Is There a “Right” Amount to Save for Retirement?



Guaranteed employer pensions and other financial safety nets are not as robust as they once were, so aging Britons are called upon to absorb more of the burden keeping retirement schemes in place for older members of UK society. As a result of the added pressure, many adults are worried about living a comfortable retirement, without sacrificing too much of their younger days cutting back on everything, just to build a nest egg for old age.

With uncertainty and economic worry on the rise, people of all ages are asking: What’s the right amount to save for retirement. The answer doesn’t come in a single figure. Instead, there are several factors at play influencing the best approach for each individual.
While there’s no “magic” number to hang your hat on, there are questions to ask and moves you can make to analyse your retirement needs and strengthen your financial future.

Where Do You Stand?

Anytime you assess your finances, including retirement savings needs, it’s a good idea to evaluate your present position. If you’re a high earner with substantial resources, your retirement funding needs are likely to be different than those with less money to fall back on. If you’re arriving late to the party, without previous pension savings working in your favor, your focus should include making up for lost time.

What Are Your Lifestyle Expectations During Retirement?

The amount of money a person needs to make ends meet is directly relative to the lifestyle he or she leads. If you plan to carry extravagance into your golden years, you’ll need more money saved to maintain the lifestyle, than someone seeking only a modest existence.
Before setting savings goals, it’s important to identify things you can live without, compared to retirement spending you can’t eliminate from your budget. As you reconcile the figures, consider that a modest standard of living during retirement provides basics, without worry over things like food and shelter, but won’t provide much additional cash flow for extras.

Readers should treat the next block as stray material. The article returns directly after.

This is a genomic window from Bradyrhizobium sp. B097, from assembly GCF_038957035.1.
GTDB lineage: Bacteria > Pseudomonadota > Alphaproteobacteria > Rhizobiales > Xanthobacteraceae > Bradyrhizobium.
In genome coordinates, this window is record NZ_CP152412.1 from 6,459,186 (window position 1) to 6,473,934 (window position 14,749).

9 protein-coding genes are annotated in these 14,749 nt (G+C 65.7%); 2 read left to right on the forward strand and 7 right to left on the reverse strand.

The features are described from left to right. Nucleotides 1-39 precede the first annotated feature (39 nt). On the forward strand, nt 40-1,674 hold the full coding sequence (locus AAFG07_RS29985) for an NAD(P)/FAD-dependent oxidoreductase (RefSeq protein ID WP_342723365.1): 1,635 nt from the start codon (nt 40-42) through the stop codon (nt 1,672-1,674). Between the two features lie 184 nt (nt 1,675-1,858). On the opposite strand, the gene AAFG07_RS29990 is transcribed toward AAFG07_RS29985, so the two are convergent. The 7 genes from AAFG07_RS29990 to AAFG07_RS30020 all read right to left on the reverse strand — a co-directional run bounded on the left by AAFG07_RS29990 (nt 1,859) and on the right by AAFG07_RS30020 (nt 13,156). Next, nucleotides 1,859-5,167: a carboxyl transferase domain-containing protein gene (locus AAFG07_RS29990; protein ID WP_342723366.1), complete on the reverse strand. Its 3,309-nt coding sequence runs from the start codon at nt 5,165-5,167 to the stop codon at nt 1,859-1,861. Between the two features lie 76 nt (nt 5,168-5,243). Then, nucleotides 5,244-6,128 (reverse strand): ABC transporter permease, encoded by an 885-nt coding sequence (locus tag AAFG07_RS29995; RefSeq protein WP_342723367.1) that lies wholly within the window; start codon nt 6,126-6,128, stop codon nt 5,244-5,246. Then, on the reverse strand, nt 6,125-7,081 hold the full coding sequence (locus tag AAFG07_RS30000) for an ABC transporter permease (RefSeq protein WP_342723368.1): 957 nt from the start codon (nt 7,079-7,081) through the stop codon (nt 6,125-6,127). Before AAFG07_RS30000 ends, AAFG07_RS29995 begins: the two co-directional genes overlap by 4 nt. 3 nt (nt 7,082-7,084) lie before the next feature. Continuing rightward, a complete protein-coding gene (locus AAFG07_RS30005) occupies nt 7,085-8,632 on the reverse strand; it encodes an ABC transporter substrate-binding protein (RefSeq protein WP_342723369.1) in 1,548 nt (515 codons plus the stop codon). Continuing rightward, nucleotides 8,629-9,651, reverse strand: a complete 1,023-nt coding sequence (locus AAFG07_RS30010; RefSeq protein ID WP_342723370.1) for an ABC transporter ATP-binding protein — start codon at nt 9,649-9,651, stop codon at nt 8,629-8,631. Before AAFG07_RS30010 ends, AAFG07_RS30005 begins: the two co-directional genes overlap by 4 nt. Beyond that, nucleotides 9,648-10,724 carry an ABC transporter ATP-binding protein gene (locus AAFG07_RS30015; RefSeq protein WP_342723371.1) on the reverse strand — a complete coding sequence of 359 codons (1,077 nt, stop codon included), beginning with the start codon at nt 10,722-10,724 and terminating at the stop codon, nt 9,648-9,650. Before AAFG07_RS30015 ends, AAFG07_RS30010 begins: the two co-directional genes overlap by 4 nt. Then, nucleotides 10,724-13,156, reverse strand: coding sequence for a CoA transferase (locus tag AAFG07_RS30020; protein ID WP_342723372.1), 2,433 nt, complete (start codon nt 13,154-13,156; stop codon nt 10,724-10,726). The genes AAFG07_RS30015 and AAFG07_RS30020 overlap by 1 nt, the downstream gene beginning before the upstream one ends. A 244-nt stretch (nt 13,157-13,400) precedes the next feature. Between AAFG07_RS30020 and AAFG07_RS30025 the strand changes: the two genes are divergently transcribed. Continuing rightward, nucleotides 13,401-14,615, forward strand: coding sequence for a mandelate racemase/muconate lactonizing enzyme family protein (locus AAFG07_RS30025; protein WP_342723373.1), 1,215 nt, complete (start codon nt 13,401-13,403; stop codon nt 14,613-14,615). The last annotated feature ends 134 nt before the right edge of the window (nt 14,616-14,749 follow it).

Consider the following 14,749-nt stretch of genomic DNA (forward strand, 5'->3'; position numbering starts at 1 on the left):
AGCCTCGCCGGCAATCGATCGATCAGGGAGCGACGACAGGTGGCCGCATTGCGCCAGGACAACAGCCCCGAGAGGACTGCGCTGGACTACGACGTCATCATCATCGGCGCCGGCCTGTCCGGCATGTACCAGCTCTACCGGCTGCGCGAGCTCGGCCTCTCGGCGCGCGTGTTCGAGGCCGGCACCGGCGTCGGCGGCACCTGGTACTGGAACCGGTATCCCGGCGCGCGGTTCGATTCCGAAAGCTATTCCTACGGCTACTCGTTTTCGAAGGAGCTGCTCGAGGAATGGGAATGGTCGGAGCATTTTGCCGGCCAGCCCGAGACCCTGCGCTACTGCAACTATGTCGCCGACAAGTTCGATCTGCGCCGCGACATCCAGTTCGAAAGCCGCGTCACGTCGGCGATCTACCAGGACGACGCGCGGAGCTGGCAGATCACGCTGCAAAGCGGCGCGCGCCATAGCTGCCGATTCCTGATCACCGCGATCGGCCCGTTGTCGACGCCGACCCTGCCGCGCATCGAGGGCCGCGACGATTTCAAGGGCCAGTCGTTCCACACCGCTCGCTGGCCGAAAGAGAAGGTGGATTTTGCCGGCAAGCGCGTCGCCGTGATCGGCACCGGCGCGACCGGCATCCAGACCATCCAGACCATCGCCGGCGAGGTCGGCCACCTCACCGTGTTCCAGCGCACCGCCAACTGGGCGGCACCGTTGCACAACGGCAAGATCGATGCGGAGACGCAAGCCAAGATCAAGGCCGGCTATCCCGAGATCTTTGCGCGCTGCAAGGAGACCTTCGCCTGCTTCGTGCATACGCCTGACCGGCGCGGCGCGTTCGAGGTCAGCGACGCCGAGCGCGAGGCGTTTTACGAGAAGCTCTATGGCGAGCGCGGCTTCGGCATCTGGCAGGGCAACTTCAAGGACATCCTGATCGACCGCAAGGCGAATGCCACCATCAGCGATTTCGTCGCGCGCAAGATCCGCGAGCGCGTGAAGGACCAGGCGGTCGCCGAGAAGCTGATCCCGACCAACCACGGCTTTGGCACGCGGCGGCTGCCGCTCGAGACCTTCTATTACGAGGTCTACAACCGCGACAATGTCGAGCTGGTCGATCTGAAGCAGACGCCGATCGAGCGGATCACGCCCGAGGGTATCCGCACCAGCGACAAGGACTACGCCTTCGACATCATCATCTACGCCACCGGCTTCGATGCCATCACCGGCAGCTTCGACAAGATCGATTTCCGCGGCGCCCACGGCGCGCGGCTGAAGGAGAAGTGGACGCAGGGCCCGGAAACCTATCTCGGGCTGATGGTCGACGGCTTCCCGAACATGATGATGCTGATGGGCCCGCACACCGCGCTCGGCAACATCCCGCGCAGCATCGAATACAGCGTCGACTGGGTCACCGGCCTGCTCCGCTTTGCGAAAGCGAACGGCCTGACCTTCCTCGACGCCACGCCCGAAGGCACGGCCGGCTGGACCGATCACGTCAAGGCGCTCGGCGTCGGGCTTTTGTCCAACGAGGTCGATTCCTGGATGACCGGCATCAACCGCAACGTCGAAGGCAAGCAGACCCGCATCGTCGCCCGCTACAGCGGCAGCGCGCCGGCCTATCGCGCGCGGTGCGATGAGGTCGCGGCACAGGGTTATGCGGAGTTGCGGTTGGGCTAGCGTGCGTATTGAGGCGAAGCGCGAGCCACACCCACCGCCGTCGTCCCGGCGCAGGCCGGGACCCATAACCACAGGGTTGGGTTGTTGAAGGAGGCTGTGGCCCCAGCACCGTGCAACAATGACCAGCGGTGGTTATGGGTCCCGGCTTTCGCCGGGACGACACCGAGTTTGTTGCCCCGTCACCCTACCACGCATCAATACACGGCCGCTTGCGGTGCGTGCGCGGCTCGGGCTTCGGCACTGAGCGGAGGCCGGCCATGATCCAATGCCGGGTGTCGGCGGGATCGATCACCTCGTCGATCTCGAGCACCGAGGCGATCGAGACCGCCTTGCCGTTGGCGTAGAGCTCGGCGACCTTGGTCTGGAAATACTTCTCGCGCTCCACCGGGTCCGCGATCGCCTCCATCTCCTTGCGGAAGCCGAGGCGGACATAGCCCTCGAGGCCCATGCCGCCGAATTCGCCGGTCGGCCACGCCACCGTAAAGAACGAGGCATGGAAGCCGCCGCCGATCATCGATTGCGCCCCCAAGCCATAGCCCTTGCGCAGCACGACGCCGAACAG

A comfortable retirement, on the other hand, provides enough financial insulation to accommodate some of life’s enjoyable extras, such as travel and occasional decadent treats. Wherever you settle, identifying a retirement lifestyle suitable to you, remember that loans are offered online, which can help with day-to-day expenses, while you set by cash for retirement. Most of these fast funding opportunities require pending paychecks to qualify, so you may not qualify after leaving your job.

How Much Money is Enough?

It can be hard assigning an exact figure to your future lifestyle projections, but online pension calculators and help from a financial advisor can make the picture clearer. One study suggests that each pensioner will require an additional £260,000, above and beyond a full State Pension, in order to live comfortably during retirement.

The figure, brought forth by Royal London, has risen by £100,000 since 2002. Abysmal interest rates and increased life expectancy have both contributed to the disparity. UK savers are nowhere near achieving the savings goal, with individuals 45-54 thought to have saved around £70,000, on average.

Workplace pension schemes have helped about half the workforce make positive strides, lifting them to a savings pace that may preserve their lifestyles after leaving the workplace. But for many other working Britons, minimum pension payments won’t be enough to buoy their finances. Many observers are calling for the government to act by pushing the minimum contribution level upward.

High housing costs and young people struggling to get on the property ladder don’t bode well for retirement security. It is thought an individual who still rents at their time of retirement will need close to half a million pounds to carry-off a retirement lifestyle similar to that of someone earning £27,000 on the job.

The promise of a comfortable retirement is firmly in your hands, with fewer financial safety nets to protect you. If you’re worried about your financial health during retirement, consult a planning expert and redouble your efforts to put by money for the future.

Paul graduated in 2001 with a degree in Finance. Since then he has gone on to work for several of the UK's most well-known financial institutions.

An avid blogger and a huge football fan, Paul is here to guide you through the ins and outs of personal finance and perhaps save you some money in the process!

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